we overlook as simple and ordinary and that we take for granted, are
truly wonderous.
    A gentle reminder that the most precious things in life cannot be
built by hand or bought by man.

-Dick Avedovech ('56)
>>From: Bob Rector ('62)

Re: I loved the Bert Wells Picture
Howdy Maren,
    The Bert Wells picture was just great. I can still sing, "Big 
Rock Candy Mountain" 

-Bob Rector ('62)
>>From: Dave Hanthorn (Gold Medal Class of '63)

Re: retirement
Hi all,
    Its all official now, after a 30 year career,I have retired from
the Boeing Company. Last Thursday was my last day at work. So far, 
the "life of leisure" hasn't been too leisurely, I seem to have been
plenty busy every day with lots of things to do. The best part is no
alarm clock going off at five in the morning.
    My plan (although not set in stone) is to try finding a part 
time job teaching computer programming at one of the local technical
colleges or community colleges. I did this during the nearly three
years I was on layoff from Boeing, and really enjoyed it.
    Noi and I hope to do some traveling, starting with a trip to the
Vancouver/Victoria area in British Columbia this summer, and another
trip to Thailand this winter to visit our family and friends there.
Next year we may go to Hawaii, and in a few years a trip to Europe is
a possibility. We will probably want to go to Denver, CO to visit my
oldest son and his family either this year or next. Another idea we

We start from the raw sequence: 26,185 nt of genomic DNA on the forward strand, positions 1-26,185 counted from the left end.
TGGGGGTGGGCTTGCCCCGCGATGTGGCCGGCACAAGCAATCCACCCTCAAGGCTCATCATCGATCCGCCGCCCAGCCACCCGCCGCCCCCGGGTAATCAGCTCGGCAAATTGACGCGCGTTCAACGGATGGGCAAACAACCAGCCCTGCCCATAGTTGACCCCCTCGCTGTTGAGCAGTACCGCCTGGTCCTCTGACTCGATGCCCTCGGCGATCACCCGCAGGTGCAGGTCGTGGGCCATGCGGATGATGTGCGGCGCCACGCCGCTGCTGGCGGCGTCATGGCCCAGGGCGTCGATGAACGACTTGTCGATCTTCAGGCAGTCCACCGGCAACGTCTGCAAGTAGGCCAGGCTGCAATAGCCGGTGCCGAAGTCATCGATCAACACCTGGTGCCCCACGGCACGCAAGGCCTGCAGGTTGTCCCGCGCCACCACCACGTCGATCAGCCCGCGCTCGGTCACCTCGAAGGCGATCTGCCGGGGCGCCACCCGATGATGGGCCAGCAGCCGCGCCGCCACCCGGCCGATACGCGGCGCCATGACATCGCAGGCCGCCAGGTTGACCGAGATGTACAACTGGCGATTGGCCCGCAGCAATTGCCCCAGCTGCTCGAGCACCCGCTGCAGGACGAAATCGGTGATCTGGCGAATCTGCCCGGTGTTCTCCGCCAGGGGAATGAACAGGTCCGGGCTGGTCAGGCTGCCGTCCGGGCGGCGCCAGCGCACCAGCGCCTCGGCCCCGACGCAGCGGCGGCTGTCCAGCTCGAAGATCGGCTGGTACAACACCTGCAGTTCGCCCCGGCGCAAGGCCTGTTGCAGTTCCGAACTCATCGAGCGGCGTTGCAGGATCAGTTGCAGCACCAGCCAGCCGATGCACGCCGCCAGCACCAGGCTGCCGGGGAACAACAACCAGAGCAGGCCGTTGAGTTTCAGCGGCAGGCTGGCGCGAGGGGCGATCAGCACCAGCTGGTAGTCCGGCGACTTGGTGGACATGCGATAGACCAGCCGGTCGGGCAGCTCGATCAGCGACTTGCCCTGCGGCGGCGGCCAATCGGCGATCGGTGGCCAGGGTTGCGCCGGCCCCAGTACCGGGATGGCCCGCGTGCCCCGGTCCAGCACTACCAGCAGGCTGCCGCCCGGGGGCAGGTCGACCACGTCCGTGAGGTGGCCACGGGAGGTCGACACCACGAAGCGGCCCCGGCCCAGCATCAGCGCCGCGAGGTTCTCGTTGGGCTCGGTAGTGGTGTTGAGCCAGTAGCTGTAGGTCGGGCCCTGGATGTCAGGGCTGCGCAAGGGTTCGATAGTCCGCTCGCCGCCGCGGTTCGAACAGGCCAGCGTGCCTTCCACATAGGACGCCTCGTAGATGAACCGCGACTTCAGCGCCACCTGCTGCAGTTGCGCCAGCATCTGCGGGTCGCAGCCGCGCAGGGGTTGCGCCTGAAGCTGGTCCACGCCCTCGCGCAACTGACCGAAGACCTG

have talked about is a trip to New Zealand, although the long flying
time is rather daunting. We may have to make that part of a combined
trip. We would also like to go back to Yellowstone in a few years, we
really enjoyed our trip there a couple of years ago. And we are open
to suggestions. Do any of you have a favorite travel destination or a
"must-see" spot you think we would enjoy?
    Other than that, I hope to have time to get caught up on chores
like yard work, cleaning out the store room, fixing the fence, and all
the usual stuff one tends to put off when one has to go to work every
day. I also hope to get caught up on my reading. I have several books
and a pile of magazines waiting for my attention.
   So life goes on. I hope this finds all of you healthy and happy and 
as busy as Noi and I are.

-Dave Hanthorn (Gold Medal Class of '63)
>>From: Jim Hamilton (Gold Medal Class of '63)

Re: Bert Wells
    Bert Wells' theme song was "Big Rock Candy Mountain", and I'm just
so dang happy to know that he's alive and well. What was really cool
was the picture with all the foxes from the Gold Medal Class of '63.
I dug up a file that my good friend Frank Osgard ('63WB) submitted a 
while back, he put it all in a thimble, or shot glass as the case 
might be when he said: